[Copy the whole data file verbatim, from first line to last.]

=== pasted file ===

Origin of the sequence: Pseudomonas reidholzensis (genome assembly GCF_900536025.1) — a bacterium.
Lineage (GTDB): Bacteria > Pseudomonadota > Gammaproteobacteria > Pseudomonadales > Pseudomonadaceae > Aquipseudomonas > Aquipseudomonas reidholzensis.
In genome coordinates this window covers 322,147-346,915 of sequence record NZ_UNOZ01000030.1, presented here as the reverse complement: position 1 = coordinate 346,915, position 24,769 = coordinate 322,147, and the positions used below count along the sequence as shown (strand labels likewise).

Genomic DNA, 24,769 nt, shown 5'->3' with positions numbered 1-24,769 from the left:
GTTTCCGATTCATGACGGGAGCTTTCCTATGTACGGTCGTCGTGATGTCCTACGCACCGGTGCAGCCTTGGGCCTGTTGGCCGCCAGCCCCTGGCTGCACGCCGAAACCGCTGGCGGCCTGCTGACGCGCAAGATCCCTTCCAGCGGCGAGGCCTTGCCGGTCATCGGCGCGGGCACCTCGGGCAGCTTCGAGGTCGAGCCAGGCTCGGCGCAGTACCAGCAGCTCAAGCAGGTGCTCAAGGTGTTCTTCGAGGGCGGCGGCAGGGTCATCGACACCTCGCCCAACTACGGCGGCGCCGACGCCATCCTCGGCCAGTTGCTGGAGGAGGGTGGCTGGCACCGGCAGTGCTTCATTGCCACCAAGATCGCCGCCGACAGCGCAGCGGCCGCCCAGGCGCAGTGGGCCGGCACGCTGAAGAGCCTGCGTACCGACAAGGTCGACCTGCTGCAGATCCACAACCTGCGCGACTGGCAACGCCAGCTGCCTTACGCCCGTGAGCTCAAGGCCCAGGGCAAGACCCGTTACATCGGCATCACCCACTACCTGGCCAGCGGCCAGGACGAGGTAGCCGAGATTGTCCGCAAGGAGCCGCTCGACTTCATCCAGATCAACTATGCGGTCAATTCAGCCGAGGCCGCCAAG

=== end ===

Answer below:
Origin of the sequence: Pseudomonas reidholzensis (genome assembly GCF_900536025.1) — a bacterium.
Lineage (GTDB): Bacteria > Pseudomonadota > Gammaproteobacteria > Pseudomonadales > Pseudomonadaceae > Aquipseudomonas > Aquipseudomonas reidholzensis.
In genome coordinates this window covers 322,147-346,915 of sequence record NZ_UNOZ01000030.1, presented here as the reverse complement: position 1 = coordinate 346,915, position 24,769 = coordinate 322,147, and the positions used below count along the sequence as shown (strand labels likewise).

Genomic DNA, 24,769 nt, shown 5'->3' with positions numbered 1-24,769 from the left:
GTTTCCGATTCATGACGGGAGCTTTCCTATGTACGGTCGTCGTGATGTCCTACGCACCGGTGCAGCCTTGGGCCTGTTGGCCGCCAGCCCCTGGCTGCACGCCGAAACCGCTGGCGGCCTGCTGACGCGCAAGATCCCTTCCAGCGGCGAGGCCTTGCCGGTCATCGGCGCGGGCACCTCGGGCAGCTTCGAGGTCGAGCCAGGCTCGGCGCAGTACCAGCAGCTCAAGCAGGTGCTCAAGGTGTTCTTCGAGGGCGGCGGCAGGGTCATCGACACCTCGCCCAACTACGGCGGCGCCGACGCCATCCTCGGCCAGTTGCTGGAGGAGGGTGGCTGGCACCGGCAGTGCTTCATTGCCACCAAGATCGCCGCCGACAGCGCAGCGGCCGCCCAGGCGCAGTGGGCCGGCACGCTGAAGAGCCTGCGTACCGACAAGGTCGACCTGCTGCAGATCCACAACCTGCGCGACTGGCAACGCCAGCTGCCTTACGCCCGTGAGCTCAAGGCCCAGGGCAAGACCCGTTACATCGGCATCACCCACTACCTGGCCAGCGGCCAGGACGAGGTAGCCGAGATTGTCCGCAAGGAGCCGCTCGACTTCATCCAGATCAACTATGCGGTCAATTCAGCCGAGGCCGCCAAG